Where People Are Going Out

Going out during the day

Visualization and data analysis by Ulf Aslak and Peter Møllgaard.

By looking at how the number of people spending most of their time in a given area changes between working hours (10–18) and non-working hours (18–02) we can assess how many individuals leave their home during the day (for example to go to work). We use the following reasoning: if 80 people spent most of their time in a given tile during working hours and the number is 100 during non-working hours (allowing us to assume that 100 people live there), we can say that 20 people were not at home during the working hours of the day. This is not a perfect measure, as work and home areas are not fully seperated, so the numbers we report are a lower bound, as some people will work very near home, or work where others live. The important to look for here is how the daily measurements deviate from the baseline.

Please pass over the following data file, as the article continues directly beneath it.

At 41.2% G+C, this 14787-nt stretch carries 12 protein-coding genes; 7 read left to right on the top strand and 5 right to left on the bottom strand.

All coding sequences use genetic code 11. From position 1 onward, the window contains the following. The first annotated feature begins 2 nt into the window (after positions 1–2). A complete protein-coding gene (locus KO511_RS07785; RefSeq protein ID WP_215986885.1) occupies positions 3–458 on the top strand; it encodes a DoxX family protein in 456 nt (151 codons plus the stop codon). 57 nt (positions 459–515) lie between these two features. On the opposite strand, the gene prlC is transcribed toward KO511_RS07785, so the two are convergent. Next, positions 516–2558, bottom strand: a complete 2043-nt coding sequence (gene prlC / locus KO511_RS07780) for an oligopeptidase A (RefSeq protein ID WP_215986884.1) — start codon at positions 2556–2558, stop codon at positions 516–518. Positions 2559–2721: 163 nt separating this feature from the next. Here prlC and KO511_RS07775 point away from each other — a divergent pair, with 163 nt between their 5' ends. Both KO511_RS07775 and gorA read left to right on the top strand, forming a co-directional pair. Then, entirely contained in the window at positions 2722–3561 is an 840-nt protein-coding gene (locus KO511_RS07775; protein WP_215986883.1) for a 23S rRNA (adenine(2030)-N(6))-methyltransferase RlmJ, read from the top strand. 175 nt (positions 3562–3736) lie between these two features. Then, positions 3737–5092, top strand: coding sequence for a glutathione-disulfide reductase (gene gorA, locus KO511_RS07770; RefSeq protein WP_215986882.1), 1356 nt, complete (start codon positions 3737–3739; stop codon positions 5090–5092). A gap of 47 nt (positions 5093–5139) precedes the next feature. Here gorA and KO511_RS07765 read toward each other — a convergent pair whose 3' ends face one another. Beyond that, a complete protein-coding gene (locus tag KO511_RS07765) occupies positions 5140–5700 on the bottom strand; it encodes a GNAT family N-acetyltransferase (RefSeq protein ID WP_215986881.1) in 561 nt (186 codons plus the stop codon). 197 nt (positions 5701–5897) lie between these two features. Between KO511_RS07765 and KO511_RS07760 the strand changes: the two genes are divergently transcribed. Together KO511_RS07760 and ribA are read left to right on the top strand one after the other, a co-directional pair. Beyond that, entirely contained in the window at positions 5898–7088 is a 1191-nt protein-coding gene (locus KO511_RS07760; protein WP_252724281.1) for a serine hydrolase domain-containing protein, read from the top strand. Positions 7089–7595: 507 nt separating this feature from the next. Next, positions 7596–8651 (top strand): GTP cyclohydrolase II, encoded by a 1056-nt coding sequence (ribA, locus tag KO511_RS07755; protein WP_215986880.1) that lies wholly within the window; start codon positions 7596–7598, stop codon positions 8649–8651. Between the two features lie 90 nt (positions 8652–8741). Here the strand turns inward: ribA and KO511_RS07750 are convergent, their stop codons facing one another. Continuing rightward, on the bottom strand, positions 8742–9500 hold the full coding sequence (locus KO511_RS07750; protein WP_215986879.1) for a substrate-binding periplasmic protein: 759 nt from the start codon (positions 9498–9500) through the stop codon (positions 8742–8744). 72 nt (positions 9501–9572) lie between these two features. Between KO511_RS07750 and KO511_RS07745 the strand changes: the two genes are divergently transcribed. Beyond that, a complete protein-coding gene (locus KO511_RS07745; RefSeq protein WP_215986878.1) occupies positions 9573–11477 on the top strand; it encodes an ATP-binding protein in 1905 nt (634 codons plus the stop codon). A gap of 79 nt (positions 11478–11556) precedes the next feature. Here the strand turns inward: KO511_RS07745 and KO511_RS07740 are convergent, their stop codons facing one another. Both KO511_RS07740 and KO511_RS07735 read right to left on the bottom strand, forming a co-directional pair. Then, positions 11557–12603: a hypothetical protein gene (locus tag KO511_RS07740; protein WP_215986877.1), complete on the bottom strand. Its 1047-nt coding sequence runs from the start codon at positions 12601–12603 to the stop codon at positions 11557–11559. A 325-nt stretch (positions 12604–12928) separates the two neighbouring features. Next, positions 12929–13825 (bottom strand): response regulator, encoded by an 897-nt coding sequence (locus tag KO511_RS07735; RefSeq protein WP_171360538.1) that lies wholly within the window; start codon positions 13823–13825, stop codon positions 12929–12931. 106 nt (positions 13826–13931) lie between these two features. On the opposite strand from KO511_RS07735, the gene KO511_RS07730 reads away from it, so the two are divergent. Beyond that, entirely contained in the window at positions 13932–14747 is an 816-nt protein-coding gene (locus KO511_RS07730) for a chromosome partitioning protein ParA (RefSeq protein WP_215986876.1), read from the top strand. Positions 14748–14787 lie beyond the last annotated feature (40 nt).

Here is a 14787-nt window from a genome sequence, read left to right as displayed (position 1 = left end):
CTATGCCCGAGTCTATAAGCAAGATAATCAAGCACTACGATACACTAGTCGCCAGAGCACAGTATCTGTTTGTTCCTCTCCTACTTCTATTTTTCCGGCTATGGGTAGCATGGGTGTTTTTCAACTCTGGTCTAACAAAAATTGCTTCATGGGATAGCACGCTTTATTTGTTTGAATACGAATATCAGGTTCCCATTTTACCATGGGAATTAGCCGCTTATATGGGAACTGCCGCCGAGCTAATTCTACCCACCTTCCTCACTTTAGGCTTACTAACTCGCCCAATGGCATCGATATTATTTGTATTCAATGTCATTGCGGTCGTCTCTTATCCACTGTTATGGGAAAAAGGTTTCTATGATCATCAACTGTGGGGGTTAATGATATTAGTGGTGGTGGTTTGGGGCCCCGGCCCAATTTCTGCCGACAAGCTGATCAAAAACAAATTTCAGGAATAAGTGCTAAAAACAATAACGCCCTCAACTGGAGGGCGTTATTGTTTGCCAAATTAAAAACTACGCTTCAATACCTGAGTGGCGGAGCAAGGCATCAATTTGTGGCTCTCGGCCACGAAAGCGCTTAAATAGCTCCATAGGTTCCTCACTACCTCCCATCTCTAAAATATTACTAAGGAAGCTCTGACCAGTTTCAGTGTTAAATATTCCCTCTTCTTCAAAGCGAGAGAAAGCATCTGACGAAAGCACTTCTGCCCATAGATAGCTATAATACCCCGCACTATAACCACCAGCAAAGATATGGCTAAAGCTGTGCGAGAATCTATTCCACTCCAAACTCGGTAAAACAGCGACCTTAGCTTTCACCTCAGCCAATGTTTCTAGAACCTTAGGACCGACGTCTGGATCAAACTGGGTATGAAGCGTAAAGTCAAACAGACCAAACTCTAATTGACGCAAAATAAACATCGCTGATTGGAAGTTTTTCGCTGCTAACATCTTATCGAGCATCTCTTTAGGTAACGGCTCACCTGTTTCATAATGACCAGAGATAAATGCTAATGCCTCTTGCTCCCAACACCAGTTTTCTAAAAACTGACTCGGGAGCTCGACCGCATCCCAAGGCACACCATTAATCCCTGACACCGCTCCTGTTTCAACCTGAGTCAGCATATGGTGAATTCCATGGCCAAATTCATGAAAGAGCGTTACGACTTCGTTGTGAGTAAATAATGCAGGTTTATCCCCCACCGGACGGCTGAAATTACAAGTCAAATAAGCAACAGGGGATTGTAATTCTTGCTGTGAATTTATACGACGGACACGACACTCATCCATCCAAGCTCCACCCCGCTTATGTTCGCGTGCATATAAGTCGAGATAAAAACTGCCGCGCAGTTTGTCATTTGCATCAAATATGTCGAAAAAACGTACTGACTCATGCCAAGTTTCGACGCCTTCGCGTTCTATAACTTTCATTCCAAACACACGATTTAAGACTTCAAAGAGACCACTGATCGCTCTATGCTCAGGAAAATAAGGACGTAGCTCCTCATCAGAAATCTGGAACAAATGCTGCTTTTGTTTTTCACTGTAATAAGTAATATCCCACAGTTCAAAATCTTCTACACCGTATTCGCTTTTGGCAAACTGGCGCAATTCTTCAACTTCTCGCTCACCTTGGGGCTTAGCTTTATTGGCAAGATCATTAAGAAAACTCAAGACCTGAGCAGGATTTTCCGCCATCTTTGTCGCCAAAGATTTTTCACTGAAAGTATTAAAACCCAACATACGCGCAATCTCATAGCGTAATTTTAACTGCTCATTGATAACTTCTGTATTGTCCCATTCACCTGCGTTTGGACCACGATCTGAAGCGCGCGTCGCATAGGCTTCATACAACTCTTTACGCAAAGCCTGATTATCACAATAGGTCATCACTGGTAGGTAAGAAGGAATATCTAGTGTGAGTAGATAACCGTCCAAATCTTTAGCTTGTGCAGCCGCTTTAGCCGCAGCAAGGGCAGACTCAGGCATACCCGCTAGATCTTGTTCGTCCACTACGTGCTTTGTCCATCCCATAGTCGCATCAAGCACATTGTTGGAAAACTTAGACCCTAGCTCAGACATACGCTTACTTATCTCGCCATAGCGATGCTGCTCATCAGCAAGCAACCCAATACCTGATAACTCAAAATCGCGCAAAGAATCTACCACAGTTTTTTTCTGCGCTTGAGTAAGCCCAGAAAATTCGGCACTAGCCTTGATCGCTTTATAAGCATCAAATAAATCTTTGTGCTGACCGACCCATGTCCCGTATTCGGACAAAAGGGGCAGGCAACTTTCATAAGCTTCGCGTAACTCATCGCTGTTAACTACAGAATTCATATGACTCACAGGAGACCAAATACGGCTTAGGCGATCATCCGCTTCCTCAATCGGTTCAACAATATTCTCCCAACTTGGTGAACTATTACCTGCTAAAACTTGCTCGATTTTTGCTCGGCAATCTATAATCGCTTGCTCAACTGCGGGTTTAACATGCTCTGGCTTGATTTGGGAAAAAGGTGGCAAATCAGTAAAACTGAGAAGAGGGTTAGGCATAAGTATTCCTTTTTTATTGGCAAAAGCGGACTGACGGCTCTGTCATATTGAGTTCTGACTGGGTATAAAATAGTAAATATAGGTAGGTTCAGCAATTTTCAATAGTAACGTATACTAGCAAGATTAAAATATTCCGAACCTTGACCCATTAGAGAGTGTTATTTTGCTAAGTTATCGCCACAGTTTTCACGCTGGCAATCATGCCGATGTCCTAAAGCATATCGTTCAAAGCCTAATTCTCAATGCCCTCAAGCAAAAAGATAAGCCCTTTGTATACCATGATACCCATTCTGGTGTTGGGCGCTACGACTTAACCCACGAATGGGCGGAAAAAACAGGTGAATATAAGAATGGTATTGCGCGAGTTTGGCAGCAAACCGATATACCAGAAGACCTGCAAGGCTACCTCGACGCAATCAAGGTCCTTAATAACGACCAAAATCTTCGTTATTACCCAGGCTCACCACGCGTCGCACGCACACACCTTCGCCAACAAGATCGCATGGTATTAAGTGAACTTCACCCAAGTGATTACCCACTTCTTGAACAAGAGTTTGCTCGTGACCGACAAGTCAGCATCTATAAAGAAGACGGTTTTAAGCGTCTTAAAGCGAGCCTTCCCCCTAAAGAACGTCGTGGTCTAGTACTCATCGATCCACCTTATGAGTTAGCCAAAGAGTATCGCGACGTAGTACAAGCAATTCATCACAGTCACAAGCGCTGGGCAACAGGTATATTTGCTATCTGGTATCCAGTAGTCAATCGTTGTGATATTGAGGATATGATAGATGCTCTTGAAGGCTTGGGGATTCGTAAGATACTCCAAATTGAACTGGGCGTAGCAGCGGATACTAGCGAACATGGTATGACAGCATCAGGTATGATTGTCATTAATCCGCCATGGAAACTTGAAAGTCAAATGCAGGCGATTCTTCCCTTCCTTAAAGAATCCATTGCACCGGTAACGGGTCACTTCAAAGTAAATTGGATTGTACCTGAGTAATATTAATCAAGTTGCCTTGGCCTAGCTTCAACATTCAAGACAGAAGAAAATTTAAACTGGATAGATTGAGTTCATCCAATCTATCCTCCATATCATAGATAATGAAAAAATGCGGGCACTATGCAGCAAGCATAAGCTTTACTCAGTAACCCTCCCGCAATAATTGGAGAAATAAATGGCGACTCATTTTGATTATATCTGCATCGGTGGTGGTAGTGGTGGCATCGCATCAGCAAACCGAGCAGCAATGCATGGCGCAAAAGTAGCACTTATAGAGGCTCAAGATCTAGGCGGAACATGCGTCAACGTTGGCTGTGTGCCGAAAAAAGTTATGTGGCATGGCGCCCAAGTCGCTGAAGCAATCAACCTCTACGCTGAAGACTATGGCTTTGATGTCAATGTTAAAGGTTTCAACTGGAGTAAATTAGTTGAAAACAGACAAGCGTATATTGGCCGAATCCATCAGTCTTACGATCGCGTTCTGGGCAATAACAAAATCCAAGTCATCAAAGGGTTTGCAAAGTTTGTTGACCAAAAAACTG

Note that this figure is similar to the the one presented in ‘Visualizations > How people move > Staying at home’. The figures measure essentially the same thing, but from different perspectives using different datasets.

This figure is interactive! You can:

  • Change the municipality displayed using the dropdown menu.
  • Toggle whether the y-axis displays the absolute measurements (rel/abs) or the deviation from the baseline (rel/abs).
  • Hover the curves to see precise values.
  • Hover the marks on the x-axis to see events.